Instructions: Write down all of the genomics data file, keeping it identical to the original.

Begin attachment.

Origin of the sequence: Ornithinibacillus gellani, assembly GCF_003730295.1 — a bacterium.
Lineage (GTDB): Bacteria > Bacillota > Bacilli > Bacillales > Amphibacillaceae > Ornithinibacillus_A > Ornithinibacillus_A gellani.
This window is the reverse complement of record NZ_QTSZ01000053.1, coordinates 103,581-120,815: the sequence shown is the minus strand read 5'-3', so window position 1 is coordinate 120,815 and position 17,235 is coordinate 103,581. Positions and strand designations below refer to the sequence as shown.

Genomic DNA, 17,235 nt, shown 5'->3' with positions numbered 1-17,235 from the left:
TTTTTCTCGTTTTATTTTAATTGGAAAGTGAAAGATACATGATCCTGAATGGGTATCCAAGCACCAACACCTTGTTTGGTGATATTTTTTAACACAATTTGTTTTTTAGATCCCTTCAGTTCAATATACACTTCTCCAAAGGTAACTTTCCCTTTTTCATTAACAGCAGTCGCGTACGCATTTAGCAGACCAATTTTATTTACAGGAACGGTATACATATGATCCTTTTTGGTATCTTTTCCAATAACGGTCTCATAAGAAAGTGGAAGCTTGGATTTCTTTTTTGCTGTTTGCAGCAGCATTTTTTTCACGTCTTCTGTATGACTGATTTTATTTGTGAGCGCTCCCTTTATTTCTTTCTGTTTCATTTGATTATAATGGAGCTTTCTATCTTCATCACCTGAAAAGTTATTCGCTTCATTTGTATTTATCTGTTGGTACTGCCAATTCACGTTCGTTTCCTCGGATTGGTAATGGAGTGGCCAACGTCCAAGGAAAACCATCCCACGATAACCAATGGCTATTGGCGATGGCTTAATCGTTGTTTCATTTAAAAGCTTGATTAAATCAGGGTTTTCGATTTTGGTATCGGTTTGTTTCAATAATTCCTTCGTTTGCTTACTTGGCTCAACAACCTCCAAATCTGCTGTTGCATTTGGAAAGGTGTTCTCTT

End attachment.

Origin of the sequence: Ornithinibacillus gellani, assembly GCF_003730295.1 — a bacterium.
Lineage (GTDB): Bacteria > Bacillota > Bacilli > Bacillales > Amphibacillaceae > Ornithinibacillus_A > Ornithinibacillus_A gellani.
This window is the reverse complement of record NZ_QTSZ01000053.1, coordinates 103,581-120,815: the sequence shown is the minus strand read 5'-3', so window position 1 is coordinate 120,815 and position 17,235 is coordinate 103,581. Positions and strand designations below refer to the sequence as shown.

Genomic DNA, 17,235 nt, shown 5'->3' with positions numbered 1-17,235 from the left:
TTTTTCTCGTTTTATTTTAATTGGAAAGTGAAAGATACATGATCCTGAATGGGTATCCAAGCACCAACACCTTGTTTGGTGATATTTTTTAACACAATTTGTTTTTTAGATCCCTTCAGTTCAATATACACTTCTCCAAAGGTAACTTTCCCTTTTTCATTAACAGCAGTCGCGTACGCATTTAGCAGACCAATTTTATTTACAGGAACGGTATACATATGATCCTTTTTGGTATCTTTTCCAATAACGGTCTCATAAGAAAGTGGAAGCTTGGATTTCTTTTTTGCTGTTTGCAGCAGCATTTTTTTCACGTCTTCTGTATGACTGATTTTATTTGTGAGCGCTCCCTTTATTTCTTTCTGTTTCATTTGATTATAATGGAGCTTTCTATCTTCATCACCTGAAAAGTTATTCGCTTCATTTGTATTTATCTGTTGGTACTGCCAATTCACGTTCGTTTCCTCGGATTGGTAATGGAGTGGCCAACGTCCAAGGAAAACCATCCCACGATAACCAATGGCTATTGGCGATGGCTTAATCGTTGTTTCATTTAAAAGCTTGATTAAATCAGGGTTTTCGATTTTGGTATCGGTTTGTTTCAATAATTCCTTCGTTTGCTTACTTGGCTCAACAACCTCCAAATCTGCTGTTGCATTTGGAAAGGTGTTCTCTT